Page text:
We are one hundred and two floors. Beyond the last floor lives Ed. Ed is the crown of the Empire. Ed is why we are in service to the Zeppelin, which has hovered through the sky for eternity, looking for the port to which they dock. Ed stands tall, his lights beaming to the sky in search of the gravitating airship. Grand in his design, the architects stared in wonder for hours over conceptual drawings of their phallic hero puncturing transportation fad by merging the people shipping technologies of silver sky barges. Though they could get this building off the ground, so to speak, they could not get their idea. This is sometimes a problem for many of you.
The Zeppelin is in another’s hands entirely. On the fourth floor is an arcade game, in front of which stands Bobby Masters. Gripping the control stick, Bobby’s eyes are transfixed as (with careful manipulation) he docks a series of objects at an equal amount of ports. He’s been playing this game forever—linking boats to docks, airplanes to airports, railway car to railway car. But can he make it to the next level? Can he unite the Zeppelin and the Empire State Building?
There is not one voice. All who have lived, and all who have died feed the walls of our interior. We look to Bobby for salvation, but he and Ed share the same reservations. It’s written in dust on the bar, and Doubt’s lips cannot help but to enunciate each transaction of the Ford Company, verbatim – meanwhile adding stuttered bits and phrases, documentary style, Doubt raises his hand to his ear, as if a recording engineer.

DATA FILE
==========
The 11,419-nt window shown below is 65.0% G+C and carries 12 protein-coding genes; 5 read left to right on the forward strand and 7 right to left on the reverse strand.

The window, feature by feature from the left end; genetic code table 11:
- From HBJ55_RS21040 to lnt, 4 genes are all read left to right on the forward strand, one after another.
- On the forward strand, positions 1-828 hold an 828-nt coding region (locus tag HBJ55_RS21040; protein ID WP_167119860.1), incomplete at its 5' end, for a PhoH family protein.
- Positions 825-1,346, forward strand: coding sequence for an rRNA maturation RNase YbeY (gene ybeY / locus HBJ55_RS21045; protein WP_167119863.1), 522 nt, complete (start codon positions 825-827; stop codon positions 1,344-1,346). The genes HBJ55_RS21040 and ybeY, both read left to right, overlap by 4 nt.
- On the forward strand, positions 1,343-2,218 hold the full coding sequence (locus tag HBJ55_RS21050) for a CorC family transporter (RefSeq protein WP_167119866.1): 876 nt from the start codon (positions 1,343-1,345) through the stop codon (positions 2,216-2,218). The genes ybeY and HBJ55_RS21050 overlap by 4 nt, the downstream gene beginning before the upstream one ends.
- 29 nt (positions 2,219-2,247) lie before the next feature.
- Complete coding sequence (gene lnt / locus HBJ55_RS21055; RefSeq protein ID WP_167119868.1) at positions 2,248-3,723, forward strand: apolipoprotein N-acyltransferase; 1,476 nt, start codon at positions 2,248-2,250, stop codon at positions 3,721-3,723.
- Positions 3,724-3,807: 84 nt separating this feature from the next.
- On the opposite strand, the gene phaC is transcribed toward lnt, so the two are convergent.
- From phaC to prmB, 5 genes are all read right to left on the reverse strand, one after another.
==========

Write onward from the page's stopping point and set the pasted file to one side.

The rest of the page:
In a voice drenched in radio static, confident and like a tricky ventriloquist, emanating from the lonely television above the glasses: “It was a new world—a new world that he helped create.” And heard on every television, every radio station, every damned DVD player in the country, he continued “but it was not a world that he particularly liked.” Henry Ford’s got some problems of his own, but no ones heard of them. They were in the static, shadowed figures emerging from cloaks of indifference.
Bobby Masters still downstairs. His eyes a starry dynamo of Colecovision, navigating the handsome dirigible, plump like a hot dog ready to coalesce with Big Ed, the Emperor of the Empire State Building. We've been watching Bobby for a long while. I sense the electronic vibrations from below, the transistors warming (however minute) the entire building. In his videogame he has a single chance left. His shaking carpal wrists writhe as he closes his eyes to the screen in front of him.
It says: INSERT COIN(S) TO CONTINUE. Bobby reaches into the open-zipper pocket of his blue boy-wonder jacket. His eyes are tired of a lifetime staring at the screen, making connections between abstract objects that meant as much to him as the tremoring building beneath his feet.